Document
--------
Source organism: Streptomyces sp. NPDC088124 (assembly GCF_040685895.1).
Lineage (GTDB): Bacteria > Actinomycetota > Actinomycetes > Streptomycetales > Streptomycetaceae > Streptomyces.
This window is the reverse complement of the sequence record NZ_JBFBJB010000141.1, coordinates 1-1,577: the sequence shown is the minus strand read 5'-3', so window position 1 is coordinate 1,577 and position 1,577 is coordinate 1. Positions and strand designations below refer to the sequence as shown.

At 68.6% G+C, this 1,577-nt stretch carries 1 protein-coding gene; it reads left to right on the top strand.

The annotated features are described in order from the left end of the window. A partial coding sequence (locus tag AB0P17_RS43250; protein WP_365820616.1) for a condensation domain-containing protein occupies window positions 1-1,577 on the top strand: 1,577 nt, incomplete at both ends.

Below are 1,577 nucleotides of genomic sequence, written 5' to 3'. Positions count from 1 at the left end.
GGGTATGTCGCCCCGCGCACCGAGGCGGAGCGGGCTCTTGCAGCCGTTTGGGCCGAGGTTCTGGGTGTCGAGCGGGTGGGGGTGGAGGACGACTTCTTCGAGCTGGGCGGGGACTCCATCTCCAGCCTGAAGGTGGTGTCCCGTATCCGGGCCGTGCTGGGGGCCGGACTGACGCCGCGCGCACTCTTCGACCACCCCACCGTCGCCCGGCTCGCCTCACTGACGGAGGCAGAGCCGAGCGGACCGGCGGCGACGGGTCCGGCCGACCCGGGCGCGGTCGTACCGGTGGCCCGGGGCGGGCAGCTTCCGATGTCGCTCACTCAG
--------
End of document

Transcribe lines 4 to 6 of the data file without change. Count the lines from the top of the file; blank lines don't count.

At 68.6% G+C, this 1,577-nt stretch carries 1 protein-coding gene; it reads left to right on the top strand.

The annotated features are described in order from the left end of the window. A partial coding sequence (locus tag AB0P17_RS43250; protein WP_365820616.1) for a condensation domain-containing protein occupies window positions 1-1,577 on the top strand: 1,577 nt, incomplete at both ends.

Below are 1,577 nucleotides of genomic sequence, written 5' to 3'. Positions count from 1 at the left end.